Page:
Forum for Science, Industry and Business

Sponsored by:     3M 
Search our Site:

 

Superconductivity’s third side unmasked

20.06.2011
A previously unknown and unexpected mechanism gives rise to superconductivity in specific types of materials

The debate over the mechanism that causes superconductivity in a class of materials called the pnictides has been settled by a research team from Japan and China[1]. Superconductivity was discovered in the pnictides only recently, and they belong to the class of so-called ‘high-temperature superconductors’.

Despite their name, the temperature at which they function as superconductors is still well below room temperature. Realizing superconductivity at room temperature remains a key challenge in physics; it would revolutionize electronics since electrical devices could operate without losing energy.

Superconductivity in a material arises when two electrons bind together into so-called Cooper pairs. This pairing leads to a gap in the energy spectrum of the superconducting material, which makes the electrons insensitive to the mechanisms causing electrical resistance. Electrons can bind into Cooper pairs in different ways, leading to different categories of superconductors.

Until the work of Takahiro Shimojima from The University of Tokyo and his colleagues, including researchers from the RIKEN SPring-8 Center in Harima, superconducting materials were classified into two broad categories. In classical superconductors, which function at very low temperatures, vibrations of atoms in the crystal lattice of the material provide the necessary glue for the pairing. In cuprates, the original high-temperature superconductor compounds, magnetic interactions based on an electron’s spin generate the superconductive pairing (Fig. 1). In the pnictide high-temperature superconductors, physicists assumed that the underlying mechanism was similar to that for the cuprates, but conflicting experimental results meant that the precise mechanism was controversial.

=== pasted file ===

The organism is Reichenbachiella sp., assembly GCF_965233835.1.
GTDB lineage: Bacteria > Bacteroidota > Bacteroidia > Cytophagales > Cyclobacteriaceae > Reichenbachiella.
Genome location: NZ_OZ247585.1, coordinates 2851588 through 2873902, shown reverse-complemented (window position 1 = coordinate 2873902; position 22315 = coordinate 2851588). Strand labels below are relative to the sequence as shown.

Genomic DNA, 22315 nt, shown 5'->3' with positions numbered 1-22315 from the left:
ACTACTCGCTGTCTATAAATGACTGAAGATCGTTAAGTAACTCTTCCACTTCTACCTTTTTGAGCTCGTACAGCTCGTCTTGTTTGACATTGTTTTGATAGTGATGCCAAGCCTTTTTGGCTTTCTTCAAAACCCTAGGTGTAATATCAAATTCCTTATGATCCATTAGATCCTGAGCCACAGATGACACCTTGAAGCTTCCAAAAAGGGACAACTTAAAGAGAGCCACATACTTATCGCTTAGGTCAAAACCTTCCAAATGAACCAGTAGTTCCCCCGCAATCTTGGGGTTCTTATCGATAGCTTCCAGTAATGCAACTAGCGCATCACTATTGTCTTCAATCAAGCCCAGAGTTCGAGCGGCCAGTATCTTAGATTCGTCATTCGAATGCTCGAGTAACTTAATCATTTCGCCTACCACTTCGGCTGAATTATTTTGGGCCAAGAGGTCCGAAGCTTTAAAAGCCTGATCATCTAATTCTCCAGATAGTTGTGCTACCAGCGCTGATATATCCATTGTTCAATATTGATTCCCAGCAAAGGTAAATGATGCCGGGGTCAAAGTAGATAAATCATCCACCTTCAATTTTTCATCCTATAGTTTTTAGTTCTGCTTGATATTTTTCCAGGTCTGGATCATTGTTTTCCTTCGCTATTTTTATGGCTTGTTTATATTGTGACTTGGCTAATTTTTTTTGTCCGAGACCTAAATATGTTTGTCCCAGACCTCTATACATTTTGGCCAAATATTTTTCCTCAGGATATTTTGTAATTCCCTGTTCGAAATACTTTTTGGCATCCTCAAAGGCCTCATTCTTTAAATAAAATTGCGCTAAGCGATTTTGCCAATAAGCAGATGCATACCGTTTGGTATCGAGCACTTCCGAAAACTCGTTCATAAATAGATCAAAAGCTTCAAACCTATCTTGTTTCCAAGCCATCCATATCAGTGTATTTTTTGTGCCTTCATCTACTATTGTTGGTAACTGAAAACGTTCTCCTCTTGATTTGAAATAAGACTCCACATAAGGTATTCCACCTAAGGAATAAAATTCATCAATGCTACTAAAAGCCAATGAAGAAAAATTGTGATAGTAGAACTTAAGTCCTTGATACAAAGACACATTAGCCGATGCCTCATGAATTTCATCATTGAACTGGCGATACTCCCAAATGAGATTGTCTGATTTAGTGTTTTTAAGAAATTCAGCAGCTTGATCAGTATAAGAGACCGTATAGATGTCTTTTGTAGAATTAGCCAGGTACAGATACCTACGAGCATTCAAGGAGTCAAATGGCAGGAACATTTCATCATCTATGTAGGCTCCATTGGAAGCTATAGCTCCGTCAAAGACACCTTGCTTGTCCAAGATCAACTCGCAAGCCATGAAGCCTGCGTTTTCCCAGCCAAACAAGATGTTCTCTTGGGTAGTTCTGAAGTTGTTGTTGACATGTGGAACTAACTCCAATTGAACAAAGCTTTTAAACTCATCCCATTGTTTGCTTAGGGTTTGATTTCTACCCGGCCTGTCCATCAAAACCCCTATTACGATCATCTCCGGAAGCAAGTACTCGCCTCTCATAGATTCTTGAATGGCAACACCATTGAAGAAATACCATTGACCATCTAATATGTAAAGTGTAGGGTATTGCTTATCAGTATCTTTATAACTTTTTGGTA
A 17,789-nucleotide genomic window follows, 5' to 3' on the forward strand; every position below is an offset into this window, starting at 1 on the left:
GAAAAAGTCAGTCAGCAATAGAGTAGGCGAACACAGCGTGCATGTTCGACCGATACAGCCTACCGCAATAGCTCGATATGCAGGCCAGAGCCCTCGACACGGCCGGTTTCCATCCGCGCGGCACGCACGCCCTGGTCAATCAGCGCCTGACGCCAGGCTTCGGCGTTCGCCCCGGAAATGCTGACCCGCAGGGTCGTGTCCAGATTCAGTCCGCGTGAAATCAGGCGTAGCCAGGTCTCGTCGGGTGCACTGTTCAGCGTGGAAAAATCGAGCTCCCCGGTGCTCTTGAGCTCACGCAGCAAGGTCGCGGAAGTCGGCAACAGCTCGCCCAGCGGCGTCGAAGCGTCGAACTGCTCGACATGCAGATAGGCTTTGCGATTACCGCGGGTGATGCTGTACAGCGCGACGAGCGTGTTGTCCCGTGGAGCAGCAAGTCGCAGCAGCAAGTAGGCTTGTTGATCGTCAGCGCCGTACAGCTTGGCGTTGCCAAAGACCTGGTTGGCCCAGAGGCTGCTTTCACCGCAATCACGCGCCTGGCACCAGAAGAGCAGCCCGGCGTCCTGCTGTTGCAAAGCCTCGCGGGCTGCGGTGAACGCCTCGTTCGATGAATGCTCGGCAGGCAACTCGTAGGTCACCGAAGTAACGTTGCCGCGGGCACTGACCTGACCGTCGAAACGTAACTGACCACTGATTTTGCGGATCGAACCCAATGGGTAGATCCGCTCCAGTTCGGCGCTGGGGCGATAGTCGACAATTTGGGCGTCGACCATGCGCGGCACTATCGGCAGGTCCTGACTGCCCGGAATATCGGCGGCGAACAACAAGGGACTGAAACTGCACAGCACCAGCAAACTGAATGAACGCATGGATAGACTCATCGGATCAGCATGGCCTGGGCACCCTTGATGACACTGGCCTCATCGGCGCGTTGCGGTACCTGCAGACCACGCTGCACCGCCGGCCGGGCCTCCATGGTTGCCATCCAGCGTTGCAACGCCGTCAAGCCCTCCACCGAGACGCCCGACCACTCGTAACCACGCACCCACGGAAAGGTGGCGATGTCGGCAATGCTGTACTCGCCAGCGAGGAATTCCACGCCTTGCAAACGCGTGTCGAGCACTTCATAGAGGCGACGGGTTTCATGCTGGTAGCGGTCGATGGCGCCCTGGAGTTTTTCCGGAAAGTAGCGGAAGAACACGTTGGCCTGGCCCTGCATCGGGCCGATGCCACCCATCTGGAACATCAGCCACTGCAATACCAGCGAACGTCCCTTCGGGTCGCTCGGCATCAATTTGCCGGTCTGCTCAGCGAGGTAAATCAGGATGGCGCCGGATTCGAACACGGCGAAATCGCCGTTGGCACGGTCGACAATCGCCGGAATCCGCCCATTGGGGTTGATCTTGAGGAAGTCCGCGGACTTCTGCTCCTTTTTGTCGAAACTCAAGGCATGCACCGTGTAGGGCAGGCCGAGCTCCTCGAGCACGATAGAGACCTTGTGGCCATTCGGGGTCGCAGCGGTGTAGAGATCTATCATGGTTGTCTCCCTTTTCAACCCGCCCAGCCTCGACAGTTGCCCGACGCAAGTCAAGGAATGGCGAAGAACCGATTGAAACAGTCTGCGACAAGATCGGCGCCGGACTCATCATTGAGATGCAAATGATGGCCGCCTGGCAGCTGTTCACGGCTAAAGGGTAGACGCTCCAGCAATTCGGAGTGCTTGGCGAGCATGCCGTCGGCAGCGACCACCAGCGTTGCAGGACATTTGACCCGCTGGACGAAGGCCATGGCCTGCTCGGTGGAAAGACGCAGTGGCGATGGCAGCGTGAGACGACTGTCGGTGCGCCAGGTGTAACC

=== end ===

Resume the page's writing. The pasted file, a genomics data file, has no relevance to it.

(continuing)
To investigate this debated pairing mechanism of pnictides, the researchers studied the properties of the material’s electronic gap. Thanks to a unique set of high-energy lasers based on very rare laser crystals available to only a few laboratories, their experiments resolved these states with unprecedented detail.

Shimojima and colleagues were surprised to discover that interactions between electron spins do not cause the electrons to form Cooper pairs in the pnictides. Instead, the coupling is mediated by the electron clouds surrounding the atomic cores. Some of these so-called orbitals have the same energy, which causes interactions and electron fluctuations that are sufficiently strong to mediate superconductivity.

This could spur the discovery of new superconductors based on this mechanism. “Our work establishes the electron orbitals as a third kind of pairing glue for electron pairs in superconductors, next to lattice vibrations and electron spins,” explains Shimojima. “We believe that this finding is a step towards the dream of achieving room-temperature superconductivity,” he concludes.

The corresponding author for this highlight is based at the Excitation Order Research Team, RIKEN SPring-8 Center

Journal information

[1] Shimojima, T., Sakaguchi, F., Ishizaka, K., Ishida, Y., Kiss, T., Okawa, M., Togashi, T., Chen, C.-T., Watanabe, S., Arita, M., et al. Orbital-independent superconducting gaps in iron-pnictides. Science published online 7 April 2011 (doi: 10.1126/science.1202150).

gro-pr | Research asia research news
Further information:
http://www.riken.jp